Spanish find that serodiscordant couples having unprotected sex to conceive - no cases of HIV transmission

Derek Thaczuk
Published: 15 November 2006

Spanish researchers have found that many heterosexual couples have successfully conceived children through natural means (i.e. unprotected intercourse) without transmitting HIV to the uninfected partner.

This study, published in the November 1st issue of the Journal of Acquired Immune Deficiency Syndromes, looked at 62 mixed-status couples (those in which one partner was HIV-positive and the other HIV-negative) who achieved ‘natural pregnancies’ through unprotected intercourse. All of the HIV-positive people in this study (whether male or female) were on antiretroviral therapy; all had undetectable viral loads.

The study found that none of the HIV-negative partners became HIV-infected, despite having had unprotected sex with their partner at least once. However, several of the babies died before birth, and one died from HIV complications shortly after.

Pregnancy and HIV risk

HIV infection in itself is not considered a reason to avoid pregnancy – at least, if effective antiretroviral treatment is available, as it is in the developed world. Current treatment guidelines can reduce the risk of passing HIV from an HIV-positive mother to her child to the range of 1% to 2%. Therefore, many mixed-status heterosexual couples are considering pregnancy.

To avoid infecting the HIV-negative partner, artificial insemination or other ‘assisted’ methods are safest. In the case where the male partner is HIV-negative and the woman HIV-positive, artificial insemination can completely eliminate the risk of infecting the male partner. In the case where the woman is HIV-negative and the man is positive, ‘sperm washing’ techniques are being investigated for achieving pregnancy safely.

However, there are couples who want to conceive by ‘natural’ rather than assisted means. There has not been a great deal of research on natural pregnancies in mixed-status couples. A study of HIV-negative women with HIV-positive partners, published in the Lancet in 1997, found that 4% of the women became HIV-positive some time after a natural pregnancy. However, not all of their partners were on antiretroviral therapy, and there was no information about viral load levels.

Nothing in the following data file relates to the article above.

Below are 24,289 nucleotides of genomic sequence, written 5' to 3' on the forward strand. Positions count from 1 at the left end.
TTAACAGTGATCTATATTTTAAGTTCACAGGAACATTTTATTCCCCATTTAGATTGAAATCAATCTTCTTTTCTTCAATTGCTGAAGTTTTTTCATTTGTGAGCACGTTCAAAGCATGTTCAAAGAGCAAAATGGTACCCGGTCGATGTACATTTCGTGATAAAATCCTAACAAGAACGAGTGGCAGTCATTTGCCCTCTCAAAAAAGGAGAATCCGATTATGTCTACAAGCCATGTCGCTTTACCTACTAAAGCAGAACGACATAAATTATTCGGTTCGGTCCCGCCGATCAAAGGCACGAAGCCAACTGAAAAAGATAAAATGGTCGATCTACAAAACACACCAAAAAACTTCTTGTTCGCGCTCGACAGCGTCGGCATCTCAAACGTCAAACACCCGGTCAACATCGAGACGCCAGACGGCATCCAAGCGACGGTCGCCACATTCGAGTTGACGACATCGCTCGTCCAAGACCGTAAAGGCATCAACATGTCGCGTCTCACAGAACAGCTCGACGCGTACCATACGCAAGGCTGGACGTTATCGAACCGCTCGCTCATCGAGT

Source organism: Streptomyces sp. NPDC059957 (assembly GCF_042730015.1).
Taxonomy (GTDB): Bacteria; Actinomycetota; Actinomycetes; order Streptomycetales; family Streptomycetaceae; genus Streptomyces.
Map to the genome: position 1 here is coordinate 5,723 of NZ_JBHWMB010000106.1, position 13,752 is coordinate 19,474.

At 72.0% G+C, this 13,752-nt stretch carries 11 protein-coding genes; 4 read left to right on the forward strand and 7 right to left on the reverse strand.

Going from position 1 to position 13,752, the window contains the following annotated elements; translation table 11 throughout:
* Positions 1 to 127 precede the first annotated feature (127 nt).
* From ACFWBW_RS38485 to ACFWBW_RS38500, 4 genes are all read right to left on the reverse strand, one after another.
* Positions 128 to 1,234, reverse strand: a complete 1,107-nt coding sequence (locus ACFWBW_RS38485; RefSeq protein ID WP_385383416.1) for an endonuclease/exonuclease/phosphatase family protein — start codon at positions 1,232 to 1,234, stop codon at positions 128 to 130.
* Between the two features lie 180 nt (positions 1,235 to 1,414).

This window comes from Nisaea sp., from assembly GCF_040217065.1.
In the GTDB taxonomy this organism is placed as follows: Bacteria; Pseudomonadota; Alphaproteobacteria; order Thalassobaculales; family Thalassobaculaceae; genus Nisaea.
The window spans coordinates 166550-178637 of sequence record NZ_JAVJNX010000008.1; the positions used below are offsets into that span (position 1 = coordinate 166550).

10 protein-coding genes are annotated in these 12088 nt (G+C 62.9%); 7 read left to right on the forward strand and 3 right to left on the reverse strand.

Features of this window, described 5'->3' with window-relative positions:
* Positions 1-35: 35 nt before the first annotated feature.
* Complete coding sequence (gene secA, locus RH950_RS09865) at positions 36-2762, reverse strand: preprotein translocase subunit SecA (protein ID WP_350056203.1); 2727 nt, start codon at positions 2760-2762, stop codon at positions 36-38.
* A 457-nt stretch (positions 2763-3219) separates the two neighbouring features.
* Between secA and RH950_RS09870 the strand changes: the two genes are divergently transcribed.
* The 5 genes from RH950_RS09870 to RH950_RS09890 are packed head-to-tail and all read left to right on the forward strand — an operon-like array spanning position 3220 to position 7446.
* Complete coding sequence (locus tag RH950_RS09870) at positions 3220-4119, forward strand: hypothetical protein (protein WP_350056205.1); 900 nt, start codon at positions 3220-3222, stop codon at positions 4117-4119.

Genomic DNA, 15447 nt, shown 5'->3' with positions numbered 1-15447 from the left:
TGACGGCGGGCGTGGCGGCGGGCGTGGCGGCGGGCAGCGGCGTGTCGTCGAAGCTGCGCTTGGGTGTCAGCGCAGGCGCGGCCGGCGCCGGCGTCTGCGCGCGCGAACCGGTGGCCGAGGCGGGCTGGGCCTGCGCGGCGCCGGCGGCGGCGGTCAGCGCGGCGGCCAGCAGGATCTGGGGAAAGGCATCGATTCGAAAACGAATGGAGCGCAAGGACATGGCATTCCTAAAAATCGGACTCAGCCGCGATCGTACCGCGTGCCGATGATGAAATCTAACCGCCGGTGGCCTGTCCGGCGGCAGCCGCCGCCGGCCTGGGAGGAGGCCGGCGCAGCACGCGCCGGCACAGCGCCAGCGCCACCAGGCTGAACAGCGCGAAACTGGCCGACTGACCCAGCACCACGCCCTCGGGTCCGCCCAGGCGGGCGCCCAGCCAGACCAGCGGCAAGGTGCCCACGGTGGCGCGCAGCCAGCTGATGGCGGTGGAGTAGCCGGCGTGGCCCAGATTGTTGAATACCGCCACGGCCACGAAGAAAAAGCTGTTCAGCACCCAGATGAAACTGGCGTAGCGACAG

The Spanish study

The researchers in this recent study believe that theirs is “the first report describing the outcome of natural pregnancies in HIV-serodiscordant [i.e., mixed-status] couples in which the HIV-infected partner is receiving maximally suppressive HAART [i.e, has an undetectable viral load].” The study looked at all natural pregnancies achieved by mixed-status couples at three clinics in Spain, between 1998 and 2005: a total of 76 conceptions among 62 couples.

In all cases, the HIV-positive partner (40 of the men and 22 of the women) was on antiretroviral therapy, with an undetectable viral load (less than 50 copies/ml). (For the women, this was true at the time of conception, and throughout the pregnancy.) None of the 66 HIV-negative partners became infected with HIV, as confirmed by tests after conception and six months or more after delivery.

However, in the 30 pregnancies among HIV-positive women, there were seven premature fetal deaths – a rate of 23%, compared to 5% among the HIV-negative women. The researchers point out that “conflicting data exist regarding the influence of HAART on obstetric outcomes”. Other recent studies have also found higher rates of fetal death in pregnant women on antiretroviral treatment,

Out of the 23 pregnancies that were carried to term in the HIV-positive women, one (4%) of the babies was born HIV-infected, even though the mother’s viral load was measured as undetectable at five separate clinic visits before delivery. (Caesarian delivery, which would lower the risk of transmission, was not used – the child was delivered naturally.) The child died of Pneumocystis jiroveci pneumonia in its third week.

The researchers stress that this was a retrospective study, which only looked at couples who achieved pregnancies, not at those who merely tried. Nor did know how many times each couple had had unprotected sex. Therefore, they could not draw any conclusions about the overall risk of HIV transmission for mixed-status couples. The researchers state that the “main conclusion that we can draw … is that HIV-discordant couples seeking pregnancy should receive specialized medical counseling and evaluation”, but that given further research, it may become possible “to validate natural conception as an acceptable option for HIV-discordant couples.”


Barreiro P et al. Natural pregnancies in HIV-serodiscordant couples receiving successful antiretroviral therapy. J Acquir Immune Defic Syndr. 43(3): 324-326, 2006.

Mandelbrot L et al. Natural conception in HIV-negative women with HIV-infected partners. Lancet 349: 850-851, 1997.

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